In utilising the operating cost method to determine a car fringe benefits taxable value, the base value of the car is not taken into account. Rather it is the operating cost that is relevant. Where a nomination is made in accordance with section 162K for the replacement car, subsection 10(3B) sets out how to ascertain the operating cost of the combined car for the total holding period.

    Section 162K does not change the base value of the car. Where the replacement car has been held for four years (as at the beginning of the FBT year) the base value is reduced by one-third of the cost price or leased car value of the car is the holding period. The one-third reduction is therefore only made with reference to the date when the replacement car was first held (not the original car).

    Employee declaration forms

    Background

    Our current study reimbursement forms include all of the information as per the ATO form but it in a different format (provided); information is inserted in different areas. These forms are also used for purposes other than FBT. We want to include the declaration on one form to capture other required information as well.

    ATO response

    A list of Commissioner approved employee declarations including expense payments can be found on our website.

    Section 25C of the Acts Interpretation Act 1901 states that, ‘Where an Act prescribes a form, then strict compliance with the form is not required and substantial compliance is sufficient. ‘Substantial compliance’ does not have a statutory definition and it’s a matter of judgment in the specific circumstance.

    Essentially an Expense payment fringe benefit employee declaration form will be in the approved form if it includes the following information:

    • name of employee
    • nature of expenses incurred (for example, telephone rental)
    • dates the expenses were provided by or on behalf of the employer
    • purpose of the expenses incurred (that is, sufficient information to demonstrate the extent to which the expenses were incurred by the employee for the purpose of earning their assessable income)
    • the percentage that those expenses incurred relate to earning the employee’s assessable income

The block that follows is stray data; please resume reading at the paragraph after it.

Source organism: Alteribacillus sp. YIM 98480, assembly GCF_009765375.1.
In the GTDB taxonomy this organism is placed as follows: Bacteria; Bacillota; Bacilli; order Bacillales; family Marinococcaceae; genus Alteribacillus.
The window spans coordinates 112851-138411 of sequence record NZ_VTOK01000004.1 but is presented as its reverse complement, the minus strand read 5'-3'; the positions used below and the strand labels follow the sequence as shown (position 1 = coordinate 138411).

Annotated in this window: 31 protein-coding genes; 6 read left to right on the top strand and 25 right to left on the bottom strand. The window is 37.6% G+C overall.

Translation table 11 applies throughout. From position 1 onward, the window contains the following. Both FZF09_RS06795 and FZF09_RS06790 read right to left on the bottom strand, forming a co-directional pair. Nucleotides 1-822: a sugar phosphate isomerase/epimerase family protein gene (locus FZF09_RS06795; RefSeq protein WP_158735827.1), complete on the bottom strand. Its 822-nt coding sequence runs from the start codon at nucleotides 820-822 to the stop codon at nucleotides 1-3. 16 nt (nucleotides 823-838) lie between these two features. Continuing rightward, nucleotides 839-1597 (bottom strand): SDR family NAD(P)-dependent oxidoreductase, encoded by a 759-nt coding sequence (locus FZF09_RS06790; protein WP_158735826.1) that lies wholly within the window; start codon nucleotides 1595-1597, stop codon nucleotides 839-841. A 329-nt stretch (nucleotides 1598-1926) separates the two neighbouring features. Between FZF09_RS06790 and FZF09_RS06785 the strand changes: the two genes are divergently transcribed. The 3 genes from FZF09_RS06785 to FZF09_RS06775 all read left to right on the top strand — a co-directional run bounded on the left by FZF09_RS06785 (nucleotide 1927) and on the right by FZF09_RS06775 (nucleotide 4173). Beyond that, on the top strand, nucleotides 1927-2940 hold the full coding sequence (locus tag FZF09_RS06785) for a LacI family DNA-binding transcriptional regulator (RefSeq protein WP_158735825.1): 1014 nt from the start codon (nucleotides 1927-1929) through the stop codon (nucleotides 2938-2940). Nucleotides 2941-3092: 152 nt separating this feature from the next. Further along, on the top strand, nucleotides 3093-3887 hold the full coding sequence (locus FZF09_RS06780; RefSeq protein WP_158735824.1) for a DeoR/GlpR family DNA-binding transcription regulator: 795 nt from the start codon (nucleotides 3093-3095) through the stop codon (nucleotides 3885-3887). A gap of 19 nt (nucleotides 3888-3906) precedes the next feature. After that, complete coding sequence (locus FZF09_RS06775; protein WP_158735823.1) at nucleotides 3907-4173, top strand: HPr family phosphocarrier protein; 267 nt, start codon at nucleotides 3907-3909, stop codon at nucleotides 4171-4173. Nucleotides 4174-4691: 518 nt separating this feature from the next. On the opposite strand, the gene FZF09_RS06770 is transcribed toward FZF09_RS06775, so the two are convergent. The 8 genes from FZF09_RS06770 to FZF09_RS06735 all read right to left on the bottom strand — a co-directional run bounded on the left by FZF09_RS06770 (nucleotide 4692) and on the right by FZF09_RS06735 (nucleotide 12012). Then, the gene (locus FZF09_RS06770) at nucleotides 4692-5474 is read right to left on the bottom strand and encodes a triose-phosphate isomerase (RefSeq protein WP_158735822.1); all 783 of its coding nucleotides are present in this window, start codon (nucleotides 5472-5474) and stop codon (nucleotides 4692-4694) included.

• inclusion of the statement ‘I understand that any work expenses reimbursed by my employer are not deductible in my personal income tax return’
    • signed declaration that the information provided is true and correct
    • the date the declaration is signed
      • it can also be sent electronically but will require an electronic signature.
       

    In comparing the information contained in our forms to the form that was provided, it is missing the following information:

    • purpose of the expenses incurred
    • inclusion of the statement ‘I understand that any work expenses reimbursed by my employer are not deductible in my personal income tax return’.

    Special topic - superannuation

    Superannuation Guarantee Ruling SGR 2009/2 was discussed to present the meaning of 'ordinary time earnings' (OTE) as defined in subsection 6(1) of the Superannuation Guarantee (Administration) Act 1992 (SGAA).

    The definition of 'ordinary time earnings' is relevant to employers for the purpose of calculating the minimum level of superannuation support required for individual employees under the SGAA.

    General business

    The next meeting will be held 29-30 April 2020.

    Attendees

    Attendees are listed below.

    Organisation

    Members

    ATO

    Andrea Ross (Chair), Superannuation and Employer Obligations

    ATO

    Nicole Richards (Secretariat), Superannuation and Employer Obligations

    ATO

    Amber Ibbott, Superannuation and Employer Obligations

    ATO

    Anthony Bach, Tax Counsel Network

    ATO

    Roberta Odorizzi, Superannuation and Employer Obligations

    ATO

    Vivian Sewell, Superannuation and Employer Obligations

    ACT Government

    Desley Crocker

    ACT Government

    Robert Enright

    Australian Federal Police

    Christine Havas

    Department of Treasury and Finance

    Mike Hogan

    Home affairs

    Alice Walker

    NSW Treasury

    Amu Premadas

    NT Government

    Joanne Staples

    NT Government

    Michael Kwong

    NT Government

    Michael Smid

    NT Government

    Stephanie Peters

    SA Government

    Justyna Carlier

    State Solicitor's Office WA

    Brad Prentice

    TAS Treasury

    Rachel Johnston

    QLD Treasury

    Daniel Fielding

    QLD Treasury

    Giles Wilmer

    QLD Treasury

    Liza Gordon

    WA Treasury

    Anthony Smith

    WA Treasury

    Christine Crasto-Carvalho

    Apologies

    Apologies are listed below.

    Organisation

    Members

    Department of Education and Training NSW

    Joan Cram

    Department of Treasury and Finance

    Peter Sibbard

    NSW Treasury

    Henriette Prego

    NT Government

    Harold Glenwright

    SA Government

    Tracey Scott

    QLD Treasury

    Daniel Fielding

    Footnote 1
    In particular, refer to paragraph 48 where it is noted that there may be uncertainty as to whether locations at a hospital facility such as a pathology collection room are places where activities of the hospital are being conducted. Paragraph 49 highlights the evidence that would be required in order to form a conclusion as to whether an employee of the pathology department is performing their duties exclusively in a hospital.

    Return to footnote 1 referrer

      Last modified: 28 Oct 2019QC 60479